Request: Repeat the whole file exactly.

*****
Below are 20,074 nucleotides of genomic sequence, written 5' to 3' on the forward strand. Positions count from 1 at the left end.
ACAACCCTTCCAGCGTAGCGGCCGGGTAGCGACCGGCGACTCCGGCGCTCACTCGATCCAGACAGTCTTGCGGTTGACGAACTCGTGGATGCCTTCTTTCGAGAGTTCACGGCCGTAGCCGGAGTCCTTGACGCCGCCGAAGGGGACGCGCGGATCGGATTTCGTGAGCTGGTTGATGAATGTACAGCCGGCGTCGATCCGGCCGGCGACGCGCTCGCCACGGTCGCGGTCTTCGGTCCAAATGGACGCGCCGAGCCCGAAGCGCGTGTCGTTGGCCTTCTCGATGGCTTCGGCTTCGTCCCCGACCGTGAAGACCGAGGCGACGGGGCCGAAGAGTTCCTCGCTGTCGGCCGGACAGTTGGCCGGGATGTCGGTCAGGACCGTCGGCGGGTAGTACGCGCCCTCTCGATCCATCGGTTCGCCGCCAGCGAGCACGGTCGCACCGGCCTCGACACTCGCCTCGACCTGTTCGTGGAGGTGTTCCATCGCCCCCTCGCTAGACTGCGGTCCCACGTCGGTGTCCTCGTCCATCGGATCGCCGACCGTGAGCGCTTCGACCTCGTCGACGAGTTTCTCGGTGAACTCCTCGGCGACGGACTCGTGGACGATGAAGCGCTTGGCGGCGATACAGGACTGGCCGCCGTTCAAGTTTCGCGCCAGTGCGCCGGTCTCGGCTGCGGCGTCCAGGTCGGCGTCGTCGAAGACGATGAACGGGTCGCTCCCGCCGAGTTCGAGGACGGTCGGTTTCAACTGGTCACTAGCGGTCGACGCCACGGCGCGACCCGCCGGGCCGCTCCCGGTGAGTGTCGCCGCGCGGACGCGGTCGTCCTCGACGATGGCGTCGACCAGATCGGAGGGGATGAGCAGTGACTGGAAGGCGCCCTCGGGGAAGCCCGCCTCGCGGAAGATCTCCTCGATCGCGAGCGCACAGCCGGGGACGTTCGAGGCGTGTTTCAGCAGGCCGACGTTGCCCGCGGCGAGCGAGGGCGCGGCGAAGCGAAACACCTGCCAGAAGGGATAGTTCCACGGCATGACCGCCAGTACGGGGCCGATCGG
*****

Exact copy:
Below are 20,074 nucleotides of genomic sequence, written 5' to 3' on the forward strand. Positions count from 1 at the left end.
ACAACCCTTCCAGCGTAGCGGCCGGGTAGCGACCGGCGACTCCGGCGCTCACTCGATCCAGACAGTCTTGCGGTTGACGAACTCGTGGATGCCTTCTTTCGAGAGTTCACGGCCGTAGCCGGAGTCCTTGACGCCGCCGAAGGGGACGCGCGGATCGGATTTCGTGAGCTGGTTGATGAATGTACAGCCGGCGTCGATCCGGCCGGCGACGCGCTCGCCACGGTCGCGGTCTTCGGTCCAAATGGACGCGCCGAGCCCGAAGCGCGTGTCGTTGGCCTTCTCGATGGCTTCGGCTTCGTCCCCGACCGTGAAGACCGAGGCGACGGGGCCGAAGAGTTCCTCGCTGTCGGCCGGACAGTTGGCCGGGATGTCGGTCAGGACCGTCGGCGGGTAGTACGCGCCCTCTCGATCCATCGGTTCGCCGCCAGCGAGCACGGTCGCACCGGCCTCGACACTCGCCTCGACCTGTTCGTGGAGGTGTTCCATCGCCCCCTCGCTAGACTGCGGTCCCACGTCGGTGTCCTCGTCCATCGGATCGCCGACCGTGAGCGCTTCGACCTCGTCGACGAGTTTCTCGGTGAACTCCTCGGCGACGGACTCGTGGACGATGAAGCGCTTGGCGGCGATACAGGACTGGCCGCCGTTCAAGTTTCGCGCCAGTGCGCCGGTCTCGGCTGCGGCGTCCAGGTCGGCGTCGTCGAAGACGATGAACGGGTCGCTCCCGCCGAGTTCGAGGACGGTCGGTTTCAACTGGTCACTAGCGGTCGACGCCACGGCGCGACCCGCCGGGCCGCTCCCGGTGAGTGTCGCCGCGCGGACGCGGTCGTCCTCGACGATGGCGTCGACCAGATCGGAGGGGATGAGCAGTGACTGGAAGGCGCCCTCGGGGAAGCCCGCCTCGCGGAAGATCTCCTCGATCGCGAGCGCACAGCCGGGGACGTTCGAGGCGTGTTTCAGCAGGCCGACGTTGCCCGCGGCGAGCGAGGGCGCGGCGAAGCGAAACACCTGCCAGAAGGGATAGTTCCACGGCATGACCGCCAGTACGGGGCCGATCGG